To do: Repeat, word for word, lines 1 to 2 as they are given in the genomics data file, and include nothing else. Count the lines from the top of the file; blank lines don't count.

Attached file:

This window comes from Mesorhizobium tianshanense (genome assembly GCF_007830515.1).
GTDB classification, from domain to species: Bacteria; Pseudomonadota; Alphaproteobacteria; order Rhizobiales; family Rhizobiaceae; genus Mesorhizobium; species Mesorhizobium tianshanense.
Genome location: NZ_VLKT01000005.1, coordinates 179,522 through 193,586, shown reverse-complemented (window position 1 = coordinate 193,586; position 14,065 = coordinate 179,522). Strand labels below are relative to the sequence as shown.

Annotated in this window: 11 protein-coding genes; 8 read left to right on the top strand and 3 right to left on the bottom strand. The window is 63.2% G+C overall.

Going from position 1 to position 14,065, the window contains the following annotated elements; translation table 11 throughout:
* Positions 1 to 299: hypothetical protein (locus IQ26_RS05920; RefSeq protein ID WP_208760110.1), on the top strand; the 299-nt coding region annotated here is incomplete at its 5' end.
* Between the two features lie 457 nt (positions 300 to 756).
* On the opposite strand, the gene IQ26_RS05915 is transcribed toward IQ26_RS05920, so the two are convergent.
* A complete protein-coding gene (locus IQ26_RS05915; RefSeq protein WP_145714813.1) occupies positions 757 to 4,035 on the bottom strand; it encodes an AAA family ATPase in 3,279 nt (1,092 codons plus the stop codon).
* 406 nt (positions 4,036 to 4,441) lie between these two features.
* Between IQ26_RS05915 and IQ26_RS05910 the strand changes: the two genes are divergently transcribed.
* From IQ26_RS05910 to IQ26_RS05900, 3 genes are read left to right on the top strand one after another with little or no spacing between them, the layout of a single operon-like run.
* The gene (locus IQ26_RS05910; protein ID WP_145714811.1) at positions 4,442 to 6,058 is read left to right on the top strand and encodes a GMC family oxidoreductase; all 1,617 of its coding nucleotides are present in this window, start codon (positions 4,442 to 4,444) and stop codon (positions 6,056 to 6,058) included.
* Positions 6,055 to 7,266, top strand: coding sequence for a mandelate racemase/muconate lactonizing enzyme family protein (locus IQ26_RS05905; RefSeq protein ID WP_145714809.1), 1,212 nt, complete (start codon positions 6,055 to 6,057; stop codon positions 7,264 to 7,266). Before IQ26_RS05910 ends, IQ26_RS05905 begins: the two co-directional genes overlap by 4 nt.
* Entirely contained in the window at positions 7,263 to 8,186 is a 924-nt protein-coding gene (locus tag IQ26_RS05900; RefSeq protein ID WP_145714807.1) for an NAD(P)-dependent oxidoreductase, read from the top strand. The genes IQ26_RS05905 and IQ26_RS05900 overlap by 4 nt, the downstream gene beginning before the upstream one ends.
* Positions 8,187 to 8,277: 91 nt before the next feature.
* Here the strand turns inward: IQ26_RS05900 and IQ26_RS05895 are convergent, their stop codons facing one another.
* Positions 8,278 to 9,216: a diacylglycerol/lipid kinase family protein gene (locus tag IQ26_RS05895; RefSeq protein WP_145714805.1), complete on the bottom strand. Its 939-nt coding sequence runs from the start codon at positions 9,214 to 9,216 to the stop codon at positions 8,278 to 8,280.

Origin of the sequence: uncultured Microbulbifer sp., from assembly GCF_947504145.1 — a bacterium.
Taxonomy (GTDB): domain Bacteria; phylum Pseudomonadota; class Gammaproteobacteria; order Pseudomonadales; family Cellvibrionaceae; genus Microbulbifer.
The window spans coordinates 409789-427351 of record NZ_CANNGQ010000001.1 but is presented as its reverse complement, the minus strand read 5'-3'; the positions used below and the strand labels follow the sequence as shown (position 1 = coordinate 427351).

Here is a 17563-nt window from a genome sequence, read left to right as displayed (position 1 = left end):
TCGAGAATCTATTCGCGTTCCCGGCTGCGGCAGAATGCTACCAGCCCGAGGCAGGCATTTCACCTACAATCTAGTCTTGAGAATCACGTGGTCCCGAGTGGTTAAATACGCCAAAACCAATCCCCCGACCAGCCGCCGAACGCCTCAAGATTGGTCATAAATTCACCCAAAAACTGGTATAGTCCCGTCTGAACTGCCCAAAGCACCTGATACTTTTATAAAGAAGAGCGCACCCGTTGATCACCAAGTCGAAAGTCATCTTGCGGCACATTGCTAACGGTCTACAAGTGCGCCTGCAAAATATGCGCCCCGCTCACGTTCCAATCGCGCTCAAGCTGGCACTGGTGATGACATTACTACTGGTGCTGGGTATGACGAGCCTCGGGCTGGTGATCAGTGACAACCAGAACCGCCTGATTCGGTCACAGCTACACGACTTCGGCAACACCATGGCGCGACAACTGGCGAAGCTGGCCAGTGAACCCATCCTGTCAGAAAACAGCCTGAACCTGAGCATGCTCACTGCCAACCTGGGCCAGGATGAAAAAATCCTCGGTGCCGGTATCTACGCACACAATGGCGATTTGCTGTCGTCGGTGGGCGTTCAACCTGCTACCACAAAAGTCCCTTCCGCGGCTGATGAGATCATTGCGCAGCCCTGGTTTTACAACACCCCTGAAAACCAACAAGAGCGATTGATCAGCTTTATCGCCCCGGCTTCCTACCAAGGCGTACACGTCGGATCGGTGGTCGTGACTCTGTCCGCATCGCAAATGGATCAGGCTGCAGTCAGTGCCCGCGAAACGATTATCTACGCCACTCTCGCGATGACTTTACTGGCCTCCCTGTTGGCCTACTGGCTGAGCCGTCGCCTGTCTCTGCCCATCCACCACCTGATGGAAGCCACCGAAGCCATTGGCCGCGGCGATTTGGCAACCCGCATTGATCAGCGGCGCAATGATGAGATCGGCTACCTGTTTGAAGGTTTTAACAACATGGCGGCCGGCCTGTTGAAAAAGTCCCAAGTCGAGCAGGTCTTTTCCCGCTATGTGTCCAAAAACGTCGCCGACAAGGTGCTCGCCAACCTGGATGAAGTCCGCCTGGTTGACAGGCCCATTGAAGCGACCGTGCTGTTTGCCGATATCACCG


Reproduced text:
This window comes from Mesorhizobium tianshanense (genome assembly GCF_007830515.1).
GTDB classification, from domain to species: Bacteria; Pseudomonadota; Alphaproteobacteria; order Rhizobiales; family Rhizobiaceae; genus Mesorhizobium; species Mesorhizobium tianshanense.